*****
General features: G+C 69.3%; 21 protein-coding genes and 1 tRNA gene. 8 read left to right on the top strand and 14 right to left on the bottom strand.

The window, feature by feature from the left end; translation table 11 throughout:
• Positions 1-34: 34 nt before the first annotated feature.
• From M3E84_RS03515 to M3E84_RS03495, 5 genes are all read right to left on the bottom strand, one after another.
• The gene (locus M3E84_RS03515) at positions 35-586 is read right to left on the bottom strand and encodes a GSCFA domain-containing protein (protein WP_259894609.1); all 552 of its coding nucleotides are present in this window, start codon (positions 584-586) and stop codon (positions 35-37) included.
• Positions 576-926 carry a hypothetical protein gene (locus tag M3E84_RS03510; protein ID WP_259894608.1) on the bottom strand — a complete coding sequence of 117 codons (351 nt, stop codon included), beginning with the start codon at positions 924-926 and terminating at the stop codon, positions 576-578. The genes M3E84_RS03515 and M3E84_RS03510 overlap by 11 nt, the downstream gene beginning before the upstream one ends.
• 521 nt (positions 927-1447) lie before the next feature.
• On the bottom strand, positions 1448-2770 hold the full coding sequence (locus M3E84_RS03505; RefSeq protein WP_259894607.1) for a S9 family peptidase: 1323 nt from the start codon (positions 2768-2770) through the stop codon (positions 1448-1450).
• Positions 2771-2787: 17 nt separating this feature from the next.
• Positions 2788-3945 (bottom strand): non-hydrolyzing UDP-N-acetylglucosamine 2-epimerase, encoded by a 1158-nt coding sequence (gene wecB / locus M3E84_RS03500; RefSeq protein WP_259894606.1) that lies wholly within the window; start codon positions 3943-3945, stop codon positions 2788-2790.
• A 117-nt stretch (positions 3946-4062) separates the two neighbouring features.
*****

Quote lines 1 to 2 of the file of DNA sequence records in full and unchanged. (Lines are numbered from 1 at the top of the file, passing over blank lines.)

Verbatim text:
General features: G+C 69.3%; 21 protein-coding genes and 1 tRNA gene. 8 read left to right on the top strand and 14 right to left on the bottom strand.

The window, feature by feature from the left end; translation table 11 throughout: